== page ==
Bioethics Forum Essay
Coronavirus Response Is Insufficient for Vulnerable New Yorkers
Like most New Yorkers, I take the subway to work. I commute from Brooklyn to my office in Manhattan. By the time I get on the train, there are no seats available. It is nearly assured I will be standing inches away from a stranger.
Being in tight spaces is a reality that has faded into the background of my life, and we New Yorkers don’t think twice about it. Now we face a significant threat to public health: Covid-19 is here, and it’s likely not going away any time soon.
The Centers for Disease Control and Prevention recommends that individuals wash their hands frequently; have food, medicines, and other necessities at home; avoid touching their faces; stay home if they get sick; and avoid close contact with people who are sick. The New York State legislature approved $40 million in emergency funding to combat the outbreak and expand Governor Cuomo’s authority to respond to COVID-19 and other outbreaks. The Metropolitan Transit Authority, the country’s largest public transit system, is instituting new cleaning protocols. In a press conference this week, Governor Cuomo promised to prioritize treating elderly and immune-compromised people. The CDC is allowing New York City to build up its testing capacity, without having to send testing to facilities outside of the city.
These steps are important, but they aren’t sufficient to protect the most vulnerable among us. New Yorkers need specific guidance that takes into account the realities of urban life in an outbreak. Community-centered guidance must be the top priority.
New York City is home to the largest population of independent workers in the United States. This includes ride share and cab drivers, freelancers, and performers and artists. Many of these individuals supplement their income with part-time work in the service industry, which often does not guarantee sick time. Those who do get paid sick leave must work 30 hours before accruing a single hour of sick time. When they take paid sick leave, they miss out on tips, income that minimum wage workers rely on to make ends meet. According to the latest available data, approximately 8% of part-time workers in New York State are uninsured; many more struggle to afford health care costs, even with insurance. All of the above assumes that these workers are citizens or legal immigrants: undocumented workers face even greater challenges, especially as fears about detention and deportation are very real.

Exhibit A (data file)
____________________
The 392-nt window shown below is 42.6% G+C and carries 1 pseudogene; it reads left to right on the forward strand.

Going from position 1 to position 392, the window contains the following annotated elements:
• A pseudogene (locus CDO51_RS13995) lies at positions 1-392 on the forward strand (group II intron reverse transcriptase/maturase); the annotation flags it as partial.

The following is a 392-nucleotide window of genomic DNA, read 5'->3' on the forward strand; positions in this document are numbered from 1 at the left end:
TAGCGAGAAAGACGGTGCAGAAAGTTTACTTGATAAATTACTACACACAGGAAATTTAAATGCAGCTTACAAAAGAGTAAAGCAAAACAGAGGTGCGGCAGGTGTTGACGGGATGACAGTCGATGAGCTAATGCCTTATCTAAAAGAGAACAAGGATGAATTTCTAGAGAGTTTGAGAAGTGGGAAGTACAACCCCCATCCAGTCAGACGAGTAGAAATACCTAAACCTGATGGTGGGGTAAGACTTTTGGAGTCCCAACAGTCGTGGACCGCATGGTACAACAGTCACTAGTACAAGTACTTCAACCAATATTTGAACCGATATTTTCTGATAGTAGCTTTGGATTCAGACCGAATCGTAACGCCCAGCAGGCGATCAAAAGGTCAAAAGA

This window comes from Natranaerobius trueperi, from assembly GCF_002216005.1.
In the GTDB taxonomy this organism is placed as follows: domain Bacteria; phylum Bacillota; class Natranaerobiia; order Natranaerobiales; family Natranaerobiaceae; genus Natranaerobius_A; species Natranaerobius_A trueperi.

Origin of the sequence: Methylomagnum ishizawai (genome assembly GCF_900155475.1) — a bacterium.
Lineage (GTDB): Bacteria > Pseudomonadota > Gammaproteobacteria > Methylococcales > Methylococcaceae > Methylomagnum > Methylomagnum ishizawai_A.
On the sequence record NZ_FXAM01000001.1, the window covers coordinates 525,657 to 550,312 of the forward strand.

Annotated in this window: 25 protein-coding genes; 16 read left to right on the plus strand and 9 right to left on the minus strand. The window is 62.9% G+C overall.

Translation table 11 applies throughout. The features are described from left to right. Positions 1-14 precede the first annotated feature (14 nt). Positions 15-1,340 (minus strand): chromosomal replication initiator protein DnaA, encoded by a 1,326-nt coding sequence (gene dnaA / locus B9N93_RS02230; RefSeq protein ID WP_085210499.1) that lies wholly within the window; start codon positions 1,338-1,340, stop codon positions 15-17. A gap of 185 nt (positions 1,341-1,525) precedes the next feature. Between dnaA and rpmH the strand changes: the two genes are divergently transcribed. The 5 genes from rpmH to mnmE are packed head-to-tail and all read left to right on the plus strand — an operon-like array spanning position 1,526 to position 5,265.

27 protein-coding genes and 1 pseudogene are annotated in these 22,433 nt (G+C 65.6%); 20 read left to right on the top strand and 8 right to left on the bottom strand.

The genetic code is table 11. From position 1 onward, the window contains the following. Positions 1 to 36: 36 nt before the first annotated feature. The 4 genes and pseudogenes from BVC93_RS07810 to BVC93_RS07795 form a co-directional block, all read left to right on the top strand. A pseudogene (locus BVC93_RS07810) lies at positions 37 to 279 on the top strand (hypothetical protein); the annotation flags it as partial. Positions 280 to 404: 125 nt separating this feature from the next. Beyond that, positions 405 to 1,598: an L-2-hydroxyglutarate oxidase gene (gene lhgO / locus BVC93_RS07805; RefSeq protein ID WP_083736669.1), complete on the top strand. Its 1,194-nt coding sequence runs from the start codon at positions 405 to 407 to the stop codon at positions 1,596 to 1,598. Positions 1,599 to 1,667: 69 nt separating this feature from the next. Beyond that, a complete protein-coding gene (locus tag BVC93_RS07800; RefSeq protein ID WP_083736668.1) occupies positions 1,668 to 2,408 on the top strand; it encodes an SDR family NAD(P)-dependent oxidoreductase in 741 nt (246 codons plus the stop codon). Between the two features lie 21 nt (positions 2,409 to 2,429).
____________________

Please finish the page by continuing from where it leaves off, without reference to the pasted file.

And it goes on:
Without paid sick leave or the ability to afford health care, a significant portion of our population shows up to work when they are sick. Those in the gig economy are the most vulnerable to getting sick and the most likely to get others sick. It’s not easy for these workers to self-quarantine and seek medical care in the absence of guaranteed paid sick leave.
And even if they wanted to seek medical attention, they risk infecting others by the very nature of travel in New York City. Should they take the subway or bus to a clinic? Should they get an Uber and risk infecting the driver? If Uber drivers—workers in the gig economy—are sick, they risk getting their passengers sick as well.
There are many more questions: If my roommate gets sick, do I stay home, too? How can the city rapidly trace contact when exposures happen on public transit? What’s the risk of an infected pregnant or lactating woman passing Covid-19 to her baby? When and where should people seek medical attention?
Mayor DeBlasio has suggested that residents call 311, should they need to seek medical attention, assuring residents that they should call regardless of whether they are insured and can afford to pay. And Governor Cuomo has directed insurers to waive fees for Covid-19 testing. But without guaranteed paid sick time and free emergency health care for uninsured workers, many people won’t seek medical care in the first place. It is a moral imperative for New York State to guarantee health care for all its residents, including the many undocumented residents in the workforce, especially during an outbreak. Without strong protections and guarantees to those who struggle to make ends meet, the city may undermine the best public health efforts to damp down the epidemic.
Kelly McBride Folkers, MA, is a senior research associate at the Division of Medical Ethics at the NYU Grossman School of Medicine. Twitter: @kellyfolkers
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